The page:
Quake Remastered Includes 'Dismal Oubliette' Cut Content

The recent release of id Software's Quake Remastered surprisingly includes a bit of cut content: "The Lost Entrance to the Dismal Oubliette" has been restored in the remaster released by Nightdive Studios and Bethesda Softworks.

Published: August 21, 2021 3:59 PM /


Quake Remastered Cut Content Dismal Oubliette Map cover

The release of Quake Remastered was a pretty cool move by Bethesda Softworks, but that wasn't the only surprise — cut content known as "The Lost Entrance to the Dismal Oubliette" has been restored.

Quake is inarguably a classic first-person shooter, but no game is truly perfect and many developers end up cutting content from the final product. Sometimes these abandoned files are included in the game and sometimes they're lost to the sands of time.

This iconic FPS originally created by Id Software is no exception, but the latest version of the game has a special surprise: the biggest piece of Quake Remastered cut content has been restored in the newest version of Quake that was recently released by Nightdive Studios and Bethesda Softworks.

Quake Remastered Cut Content Dismal Oubliette Map slice

'The Lost Entrance to the Dismal Oubliette' Returns in Quake Remastered

John Romero left a fair amount of unfinished maps on the cutting room floor. The most iconic piece of cut content, however, is something known as "The Lost Entrance to the Dismal Oubliette." As @starshipwaters on Twitter reports, this missing part of the map has now returned to the game.

"For a long time now, I’ve kept one remnant of Quake’s creation that I had to cut out. It’s the Lost Entrance of the Dismal Oubliette," John Romero explained in 2010. "Yes, there used to be a much more interesting beginning to that area of Quake, but I had to amputate the guy and cauterize the wound into its current state, the starting point of e2m6."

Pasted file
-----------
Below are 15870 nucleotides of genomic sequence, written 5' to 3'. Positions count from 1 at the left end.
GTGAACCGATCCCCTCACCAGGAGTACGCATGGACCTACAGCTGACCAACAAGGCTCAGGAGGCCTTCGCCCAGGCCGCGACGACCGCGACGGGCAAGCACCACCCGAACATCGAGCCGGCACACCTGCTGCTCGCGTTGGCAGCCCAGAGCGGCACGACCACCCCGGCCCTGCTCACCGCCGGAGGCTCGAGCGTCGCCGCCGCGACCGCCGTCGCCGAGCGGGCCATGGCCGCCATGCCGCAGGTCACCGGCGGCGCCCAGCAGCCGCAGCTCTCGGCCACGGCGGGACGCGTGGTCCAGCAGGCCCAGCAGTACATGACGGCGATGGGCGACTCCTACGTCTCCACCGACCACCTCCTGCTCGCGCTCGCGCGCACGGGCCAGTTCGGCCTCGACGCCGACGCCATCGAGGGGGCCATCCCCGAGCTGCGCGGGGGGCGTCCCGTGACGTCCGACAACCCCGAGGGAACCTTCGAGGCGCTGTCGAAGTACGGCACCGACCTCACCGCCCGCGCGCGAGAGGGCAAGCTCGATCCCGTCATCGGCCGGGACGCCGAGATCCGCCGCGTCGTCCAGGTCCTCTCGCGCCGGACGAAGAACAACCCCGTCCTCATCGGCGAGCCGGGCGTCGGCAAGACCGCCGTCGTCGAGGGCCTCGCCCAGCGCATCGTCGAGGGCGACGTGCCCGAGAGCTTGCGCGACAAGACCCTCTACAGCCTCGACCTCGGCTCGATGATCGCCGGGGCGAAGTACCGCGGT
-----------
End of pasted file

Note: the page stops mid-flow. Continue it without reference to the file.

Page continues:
The Dismal Oubliette is a challenging map due to its tight corridors; Romero considered the map the sole "defective gene" in the game, owing to his lack of understanding of how large the space of a Quake level was in comparison to the size of maps in Doom. The beginning of the map, however, was different from what gamers actually got to play when Quake first launched in 1996.

"I remember spending many hours trying to get it just right, to create the feeling of an awful, cavernous pit for the player to get out of and into the real horror of the Oubliette." – John Romero, One of Quake's Designers

So, why was this cut from the game? Believe it or not, it all had to do with the removable media of the day: The Lost Entrance to the Dismal Oubliette made this particular level larger than 1.4MB in size and this single map file could no longer fit onto a floppy disk. Ultimately, it was axed and players never got the chance to play it until Romero released it to the world in 2010.

Sadly, this isn't the only piece of Quake cut content — Romero says that there are even more maps that he doesn't have the files for, but these missing maps may truly be lost forever.

"I remember many maps that I thought were going to turn out great, but just didn’t make the cut in the end," Romero said. "I wish I had copies of those old guys — I spent a lot of time in them, thinking about them during their creation, learning how to create spaces with them."

It's too bad we can't play all of the missing maps from Quake, but at least we have the chance to play one of them — you can buy Quake Remastered on PC, PlayStation, Xbox, and Nintendo Switch for $9.99 or your regional equivalent.

What do you think of the return of The Lost Entrance to the Dismal Oubliette in Quake Remastered? What's your favorite level in the game? Let us know in the comments below!

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A photograph of TechRaptor Senior Writer Robert N. Adams.
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One of my earliest memories is playing Super Mario Bros. on the Nintendo Entertainment System. I've had a controller in my hand since I was 4 and I… More about Robert N